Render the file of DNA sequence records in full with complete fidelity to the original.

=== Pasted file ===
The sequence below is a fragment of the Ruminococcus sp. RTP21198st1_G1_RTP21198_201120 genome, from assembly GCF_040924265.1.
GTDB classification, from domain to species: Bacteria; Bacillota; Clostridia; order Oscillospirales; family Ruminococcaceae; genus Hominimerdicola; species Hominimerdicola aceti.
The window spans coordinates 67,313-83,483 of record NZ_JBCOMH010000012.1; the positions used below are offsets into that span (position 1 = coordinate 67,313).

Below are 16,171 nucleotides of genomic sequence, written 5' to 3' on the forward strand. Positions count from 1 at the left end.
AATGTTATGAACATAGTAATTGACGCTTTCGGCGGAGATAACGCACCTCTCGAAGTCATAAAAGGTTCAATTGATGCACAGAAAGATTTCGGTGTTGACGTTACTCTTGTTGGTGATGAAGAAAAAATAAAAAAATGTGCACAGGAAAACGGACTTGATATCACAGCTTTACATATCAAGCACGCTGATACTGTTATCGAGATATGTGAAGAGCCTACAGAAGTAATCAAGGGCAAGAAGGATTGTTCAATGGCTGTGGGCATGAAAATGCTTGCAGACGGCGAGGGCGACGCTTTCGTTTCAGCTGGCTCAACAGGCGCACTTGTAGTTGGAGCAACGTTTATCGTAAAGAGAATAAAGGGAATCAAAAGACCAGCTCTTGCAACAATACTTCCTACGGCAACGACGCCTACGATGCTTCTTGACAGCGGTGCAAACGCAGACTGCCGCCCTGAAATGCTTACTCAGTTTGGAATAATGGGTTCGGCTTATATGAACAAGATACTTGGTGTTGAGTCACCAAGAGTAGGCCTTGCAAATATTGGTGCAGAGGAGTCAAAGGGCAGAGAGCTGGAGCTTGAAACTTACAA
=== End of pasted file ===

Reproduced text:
The sequence below is a fragment of the Ruminococcus sp. RTP21198st1_G1_RTP21198_201120 genome, from assembly GCF_040924265.1.
GTDB classification, from domain to species: Bacteria; Bacillota; Clostridia; order Oscillospirales; family Ruminococcaceae; genus Hominimerdicola; species Hominimerdicola aceti.
The window spans coordinates 67,313-83,483 of record NZ_JBCOMH010000012.1; the positions used below are offsets into that span (position 1 = coordinate 67,313).

Below are 16,171 nucleotides of genomic sequence, written 5' to 3' on the forward strand. Positions count from 1 at the left end.
AATGTTATGAACATAGTAATTGACGCTTTCGGCGGAGATAACGCACCTCTCGAAGTCATAAAAGGTTCAATTGATGCACAGAAAGATTTCGGTGTTGACGTTACTCTTGTTGGTGATGAAGAAAAAATAAAAAAATGTGCACAGGAAAACGGACTTGATATCACAGCTTTACATATCAAGCACGCTGATACTGTTATCGAGATATGTGAAGAGCCTACAGAAGTAATCAAGGGCAAGAAGGATTGTTCAATGGCTGTGGGCATGAAAATGCTTGCAGACGGCGAGGGCGACGCTTTCGTTTCAGCTGGCTCAACAGGCGCACTTGTAGTTGGAGCAACGTTTATCGTAAAGAGAATAAAGGGAATCAAAAGACCAGCTCTTGCAACAATACTTCCTACGGCAACGACGCCTACGATGCTTCTTGACAGCGGTGCAAACGCAGACTGCCGCCCTGAAATGCTTACTCAGTTTGGAATAATGGGTTCGGCTTATATGAACAAGATACTTGGTGTTGAGTCACCAAGAGTAGGCCTTGCAAATATTGGTGCAGAGGAGTCAAAGGGCAGAGAGCTGGAGCTTGAAACTTACAA